Dear Ms. Vicki,
He is not making the loan payments in a timely manner, and I am concerned about the loan once he deploys.
He doesn't want to communicate with me or find a solution. I was going to report the bike as stolen, but I don't to get him in trouble with the law and have this affect his career.
I just want him to be responsible. Do you have any suggestions as to what I should do next?
Your letter is very important because it teaches everyone a valuable lesson -- don't take out loans to finance personal items for other people.
If their credit was good, they could have secured a loan in their own name. They did not because their credit is very poor. Furthermore, their credit is poor probably because they don't pay their debts on time.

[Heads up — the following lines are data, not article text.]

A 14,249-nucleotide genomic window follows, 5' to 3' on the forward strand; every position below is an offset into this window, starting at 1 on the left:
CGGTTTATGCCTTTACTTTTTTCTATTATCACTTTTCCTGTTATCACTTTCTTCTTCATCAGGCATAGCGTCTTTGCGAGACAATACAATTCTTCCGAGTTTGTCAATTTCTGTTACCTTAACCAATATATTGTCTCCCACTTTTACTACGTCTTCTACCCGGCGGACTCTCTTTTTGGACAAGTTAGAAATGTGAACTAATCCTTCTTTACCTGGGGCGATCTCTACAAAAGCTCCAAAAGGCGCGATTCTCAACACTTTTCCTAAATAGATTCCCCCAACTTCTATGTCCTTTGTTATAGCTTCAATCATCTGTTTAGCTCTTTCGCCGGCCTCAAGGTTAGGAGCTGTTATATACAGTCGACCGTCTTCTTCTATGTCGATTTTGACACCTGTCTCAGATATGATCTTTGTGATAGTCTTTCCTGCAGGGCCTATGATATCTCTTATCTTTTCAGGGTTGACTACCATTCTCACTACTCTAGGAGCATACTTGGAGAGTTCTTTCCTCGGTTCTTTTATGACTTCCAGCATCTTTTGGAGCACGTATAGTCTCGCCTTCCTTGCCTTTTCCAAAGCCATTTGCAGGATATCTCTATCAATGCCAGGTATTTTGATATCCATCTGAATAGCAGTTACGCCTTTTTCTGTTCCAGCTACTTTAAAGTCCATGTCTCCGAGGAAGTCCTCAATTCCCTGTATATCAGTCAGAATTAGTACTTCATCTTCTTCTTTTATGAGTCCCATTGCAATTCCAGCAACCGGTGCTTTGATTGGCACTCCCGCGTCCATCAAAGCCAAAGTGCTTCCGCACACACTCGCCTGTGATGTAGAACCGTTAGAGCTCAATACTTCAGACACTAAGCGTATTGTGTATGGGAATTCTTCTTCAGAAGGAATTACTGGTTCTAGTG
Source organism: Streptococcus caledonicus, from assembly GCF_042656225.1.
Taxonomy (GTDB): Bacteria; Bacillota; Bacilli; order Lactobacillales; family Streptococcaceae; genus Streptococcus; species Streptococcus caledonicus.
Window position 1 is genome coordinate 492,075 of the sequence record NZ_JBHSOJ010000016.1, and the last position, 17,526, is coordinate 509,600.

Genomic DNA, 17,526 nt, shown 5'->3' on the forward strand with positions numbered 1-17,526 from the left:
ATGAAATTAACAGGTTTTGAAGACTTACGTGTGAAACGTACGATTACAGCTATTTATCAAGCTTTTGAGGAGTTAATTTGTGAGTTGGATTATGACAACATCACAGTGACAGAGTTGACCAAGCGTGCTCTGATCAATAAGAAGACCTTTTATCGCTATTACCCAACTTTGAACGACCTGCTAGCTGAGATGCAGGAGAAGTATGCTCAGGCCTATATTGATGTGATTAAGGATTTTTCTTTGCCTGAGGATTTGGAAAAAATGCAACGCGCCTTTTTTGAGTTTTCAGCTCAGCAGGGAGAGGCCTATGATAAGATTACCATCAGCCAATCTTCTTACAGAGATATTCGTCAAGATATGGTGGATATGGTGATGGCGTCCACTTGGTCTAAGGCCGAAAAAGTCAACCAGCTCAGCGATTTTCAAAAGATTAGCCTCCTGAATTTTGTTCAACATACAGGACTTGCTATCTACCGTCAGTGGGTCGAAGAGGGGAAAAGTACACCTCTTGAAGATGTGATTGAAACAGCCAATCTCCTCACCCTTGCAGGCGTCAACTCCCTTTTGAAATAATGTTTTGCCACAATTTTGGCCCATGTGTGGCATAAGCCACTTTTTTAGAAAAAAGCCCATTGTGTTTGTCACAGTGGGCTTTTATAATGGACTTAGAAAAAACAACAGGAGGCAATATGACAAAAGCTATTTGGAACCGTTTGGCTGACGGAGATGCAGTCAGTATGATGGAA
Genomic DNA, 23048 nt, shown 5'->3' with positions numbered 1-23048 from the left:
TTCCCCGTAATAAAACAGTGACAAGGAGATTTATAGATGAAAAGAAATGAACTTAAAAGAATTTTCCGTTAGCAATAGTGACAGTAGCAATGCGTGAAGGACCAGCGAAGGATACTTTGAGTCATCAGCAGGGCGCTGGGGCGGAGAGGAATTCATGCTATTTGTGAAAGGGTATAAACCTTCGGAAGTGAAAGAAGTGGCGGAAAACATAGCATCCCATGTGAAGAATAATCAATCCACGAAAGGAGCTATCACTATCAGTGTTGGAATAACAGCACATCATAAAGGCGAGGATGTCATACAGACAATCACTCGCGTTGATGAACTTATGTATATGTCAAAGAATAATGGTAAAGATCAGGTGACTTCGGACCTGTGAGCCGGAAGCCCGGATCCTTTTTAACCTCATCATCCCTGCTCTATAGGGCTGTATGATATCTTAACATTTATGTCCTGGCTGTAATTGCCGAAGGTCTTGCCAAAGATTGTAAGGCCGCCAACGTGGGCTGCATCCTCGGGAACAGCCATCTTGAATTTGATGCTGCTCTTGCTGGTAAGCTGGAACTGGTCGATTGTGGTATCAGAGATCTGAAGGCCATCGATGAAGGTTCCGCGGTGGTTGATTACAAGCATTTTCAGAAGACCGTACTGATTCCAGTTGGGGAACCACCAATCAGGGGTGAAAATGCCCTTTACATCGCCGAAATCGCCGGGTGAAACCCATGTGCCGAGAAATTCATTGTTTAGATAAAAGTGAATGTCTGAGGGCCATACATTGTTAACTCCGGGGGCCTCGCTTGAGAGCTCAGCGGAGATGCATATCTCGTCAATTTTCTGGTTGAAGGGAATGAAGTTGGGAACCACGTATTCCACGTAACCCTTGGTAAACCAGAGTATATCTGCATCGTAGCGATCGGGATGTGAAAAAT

Here's the hard lesson: If they don't pay other debtors and lenders, they won't pay a friend either. This guy has probably deployed by now, making it even more difficult for you to contact him.
Honestly, I don't think he ever had any intention of paying the loan. He only wanted the motorcycle and to get whatever else you were willing to give him.
I hope you had him sign a promissory note agreeing to pay the loan. If not, it will be difficult for you to collect on the payment.
If I were you, I would do two things.
First, I would try to contact his company commander or his first sergeant and let them know he has reneged on payment. They may or may not help even if you have proof. It's worth a try.
Second, you might have to wait until he returns, but you can take him to small claims court if he doesn't pay the loan.
Right now, the loan is in your name and the bank will expect you to pay. I'm not bashing you, but don't ever do this again. You are putting your own finances in jeopardy.
-- Ms. Vicki